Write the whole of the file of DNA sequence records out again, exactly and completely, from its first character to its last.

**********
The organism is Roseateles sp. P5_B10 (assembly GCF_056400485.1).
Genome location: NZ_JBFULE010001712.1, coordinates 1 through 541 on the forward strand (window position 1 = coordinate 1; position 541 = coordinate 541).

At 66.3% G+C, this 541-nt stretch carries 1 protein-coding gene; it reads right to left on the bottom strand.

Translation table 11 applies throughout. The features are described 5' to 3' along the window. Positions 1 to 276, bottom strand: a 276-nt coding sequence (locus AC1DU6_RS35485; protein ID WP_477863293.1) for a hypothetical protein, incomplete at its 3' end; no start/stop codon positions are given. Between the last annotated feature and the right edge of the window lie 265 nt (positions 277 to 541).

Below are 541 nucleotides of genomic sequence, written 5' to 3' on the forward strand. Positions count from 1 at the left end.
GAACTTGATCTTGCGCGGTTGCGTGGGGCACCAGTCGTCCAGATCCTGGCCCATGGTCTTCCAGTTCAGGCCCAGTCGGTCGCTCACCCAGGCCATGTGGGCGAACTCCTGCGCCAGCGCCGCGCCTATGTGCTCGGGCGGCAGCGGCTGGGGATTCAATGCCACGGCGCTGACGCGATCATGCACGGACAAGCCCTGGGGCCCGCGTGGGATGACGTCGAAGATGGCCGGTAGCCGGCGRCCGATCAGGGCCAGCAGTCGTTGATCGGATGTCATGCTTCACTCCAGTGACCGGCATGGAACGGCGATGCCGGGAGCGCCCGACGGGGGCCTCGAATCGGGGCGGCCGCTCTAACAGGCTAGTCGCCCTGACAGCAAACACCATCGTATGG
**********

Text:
The organism is Roseateles sp. P5_B10 (assembly GCF_056400485.1).
Genome location: NZ_JBFULE010001712.1, coordinates 1 through 541 on the forward strand (window position 1 = coordinate 1; position 541 = coordinate 541).

At 66.3% G+C, this 541-nt stretch carries 1 protein-coding gene; it reads right to left on the bottom strand.

Translation table 11 applies throughout. The features are described 5' to 3' along the window. Positions 1 to 276, bottom strand: a 276-nt coding sequence (locus AC1DU6_RS35485; protein ID WP_477863293.1) for a hypothetical protein, incomplete at its 3' end; no start/stop codon positions are given. Between the last annotated feature and the right edge of the window lie 265 nt (positions 277 to 541).

Below are 541 nucleotides of genomic sequence, written 5' to 3' on the forward strand. Positions count from 1 at the left end.
GAACTTGATCTTGCGCGGTTGCGTGGGGCACCAGTCGTCCAGATCCTGGCCCATGGTCTTCCAGTTCAGGCCCAGTCGGTCGCTCACCCAGGCCATGTGGGCGAACTCCTGCGCCAGCGCCGCGCCTATGTGCTCGGGCGGCAGCGGCTGGGGATTCAATGCCACGGCGCTGACGCGATCATGCACGGACAAGCCCTGGGGCCCGCGTGGGATGACGTCGAAGATGGCCGGTAGCCGGCGRCCGATCAGGGCCAGCAGTCGTTGATCGGATGTCATGCTTCACTCCAGTGACCGGCATGGAACGGCGATGCCGGGAGCGCCCGACGGGGGCCTCGAATCGGGGCGGCCGCTCTAACAGGCTAGTCGCCCTGACAGCAAACACCATCGTATGG